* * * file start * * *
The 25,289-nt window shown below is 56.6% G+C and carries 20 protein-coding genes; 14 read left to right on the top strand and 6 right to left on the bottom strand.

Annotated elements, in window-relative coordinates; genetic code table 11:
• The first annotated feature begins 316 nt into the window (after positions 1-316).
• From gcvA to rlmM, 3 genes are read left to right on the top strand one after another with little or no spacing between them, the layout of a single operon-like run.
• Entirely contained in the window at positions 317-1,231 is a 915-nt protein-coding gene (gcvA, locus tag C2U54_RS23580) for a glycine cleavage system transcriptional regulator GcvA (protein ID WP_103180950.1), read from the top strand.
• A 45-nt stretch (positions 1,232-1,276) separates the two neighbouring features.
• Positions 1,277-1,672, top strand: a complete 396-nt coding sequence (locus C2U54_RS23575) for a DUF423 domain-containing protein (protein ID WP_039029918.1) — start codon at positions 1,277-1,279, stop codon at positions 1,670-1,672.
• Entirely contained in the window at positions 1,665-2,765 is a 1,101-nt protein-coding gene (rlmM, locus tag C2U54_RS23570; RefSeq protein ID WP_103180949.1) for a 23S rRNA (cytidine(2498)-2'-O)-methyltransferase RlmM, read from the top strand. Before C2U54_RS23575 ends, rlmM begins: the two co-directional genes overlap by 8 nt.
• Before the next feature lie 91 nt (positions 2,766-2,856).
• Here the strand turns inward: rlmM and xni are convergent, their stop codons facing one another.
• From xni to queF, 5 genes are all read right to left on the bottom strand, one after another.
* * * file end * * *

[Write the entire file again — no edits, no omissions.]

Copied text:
The 25,289-nt window shown below is 56.6% G+C and carries 20 protein-coding genes; 14 read left to right on the top strand and 6 right to left on the bottom strand.

Annotated elements, in window-relative coordinates; genetic code table 11:
• The first annotated feature begins 316 nt into the window (after positions 1-316).
• From gcvA to rlmM, 3 genes are read left to right on the top strand one after another with little or no spacing between them, the layout of a single operon-like run.
• Entirely contained in the window at positions 317-1,231 is a 915-nt protein-coding gene (gcvA, locus tag C2U54_RS23580) for a glycine cleavage system transcriptional regulator GcvA (protein ID WP_103180950.1), read from the top strand.
• A 45-nt stretch (positions 1,232-1,276) separates the two neighbouring features.
• Positions 1,277-1,672, top strand: a complete 396-nt coding sequence (locus C2U54_RS23575) for a DUF423 domain-containing protein (protein ID WP_039029918.1) — start codon at positions 1,277-1,279, stop codon at positions 1,670-1,672.
• Entirely contained in the window at positions 1,665-2,765 is a 1,101-nt protein-coding gene (rlmM, locus tag C2U54_RS23570; RefSeq protein ID WP_103180949.1) for a 23S rRNA (cytidine(2498)-2'-O)-methyltransferase RlmM, read from the top strand. Before C2U54_RS23575 ends, rlmM begins: the two co-directional genes overlap by 8 nt.
• Before the next feature lie 91 nt (positions 2,766-2,856).
• Here the strand turns inward: rlmM and xni are convergent, their stop codons facing one another.
• From xni to queF, 5 genes are all read right to left on the bottom strand, one after another.